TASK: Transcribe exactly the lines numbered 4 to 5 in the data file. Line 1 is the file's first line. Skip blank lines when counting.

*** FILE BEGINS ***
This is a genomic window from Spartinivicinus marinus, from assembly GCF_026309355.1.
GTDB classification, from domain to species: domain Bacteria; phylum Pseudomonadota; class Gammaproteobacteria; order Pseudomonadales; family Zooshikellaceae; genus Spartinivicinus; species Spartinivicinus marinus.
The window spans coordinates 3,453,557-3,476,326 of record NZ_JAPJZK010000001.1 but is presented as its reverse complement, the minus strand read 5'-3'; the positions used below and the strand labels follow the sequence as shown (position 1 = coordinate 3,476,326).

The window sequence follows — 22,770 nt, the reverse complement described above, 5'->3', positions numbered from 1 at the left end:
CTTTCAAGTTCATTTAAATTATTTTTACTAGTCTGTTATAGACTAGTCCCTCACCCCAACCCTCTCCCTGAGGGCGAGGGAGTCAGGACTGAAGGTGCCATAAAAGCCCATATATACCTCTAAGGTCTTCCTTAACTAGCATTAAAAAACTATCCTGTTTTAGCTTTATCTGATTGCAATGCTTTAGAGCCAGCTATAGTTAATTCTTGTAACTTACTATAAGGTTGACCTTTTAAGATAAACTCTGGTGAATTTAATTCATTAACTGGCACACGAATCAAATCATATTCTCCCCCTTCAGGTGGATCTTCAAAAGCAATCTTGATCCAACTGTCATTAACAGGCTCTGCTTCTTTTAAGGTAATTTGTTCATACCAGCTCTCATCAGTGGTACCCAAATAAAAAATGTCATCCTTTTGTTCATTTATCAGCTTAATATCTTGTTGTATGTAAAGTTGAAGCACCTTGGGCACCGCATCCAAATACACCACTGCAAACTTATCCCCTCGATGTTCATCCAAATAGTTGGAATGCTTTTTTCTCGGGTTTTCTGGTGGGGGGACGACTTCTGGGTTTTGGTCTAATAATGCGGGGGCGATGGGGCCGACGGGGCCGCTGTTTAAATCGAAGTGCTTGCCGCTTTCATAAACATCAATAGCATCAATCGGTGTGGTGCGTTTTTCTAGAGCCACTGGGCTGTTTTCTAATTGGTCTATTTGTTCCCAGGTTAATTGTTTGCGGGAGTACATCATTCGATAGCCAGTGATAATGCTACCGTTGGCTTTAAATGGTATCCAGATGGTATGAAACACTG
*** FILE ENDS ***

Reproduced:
The window sequence follows — 22,770 nt, the reverse complement described above, 5'->3', positions numbered from 1 at the left end:
CTTTCAAGTTCATTTAAATTATTTTTACTAGTCTGTTATAGACTAGTCCCTCACCCCAACCCTCTCCCTGAGGGCGAGGGAGTCAGGACTGAAGGTGCCATAAAAGCCCATATATACCTCTAAGGTCTTCCTTAACTAGCATTAAAAAACTATCCTGTTTTAGCTTTATCTGATTGCAATGCTTTAGAGCCAGCTATAGTTAATTCTTGTAACTTACTATAAGGTTGACCTTTTAAGATAAACTCTGGTGAATTTAATTCATTAACTGGCACACGAATCAAATCATATTCTCCCCCTTCAGGTGGATCTTCAAAAGCAATCTTGATCCAACTGTCATTAACAGGCTCTGCTTCTTTTAAGGTAATTTGTTCATACCAGCTCTCATCAGTGGTACCCAAATAAAAAATGTCATCCTTTTGTTCATTTATCAGCTTAATATCTTGTTGTATGTAAAGTTGAAGCACCTTGGGCACCGCATCCAAATACACCACTGCAAACTTATCCCCTCGATGTTCATCCAAATAGTTGGAATGCTTTTTTCTCGGGTTTTCTGGTGGGGGGACGACTTCTGGGTTTTGGTCTAATAATGCGGGGGCGATGGGGCCGACGGGGCCGCTGTTTAAATCGAAGTGCTTGCCGCTTTCATAAACATCAATAGCATCAATCGGTGTGGTGCGTTTTTCTAGAGCCACTGGGCTGTTTTCTAATTGGTCTATTTGTTCCCAGGTTAATTGTTTGCGGGAGTACATCATTCGATAGCCAGTGATAATGCTACCGTTGGCTTTAAATGGTATCCAGATGGTATGAAACACTG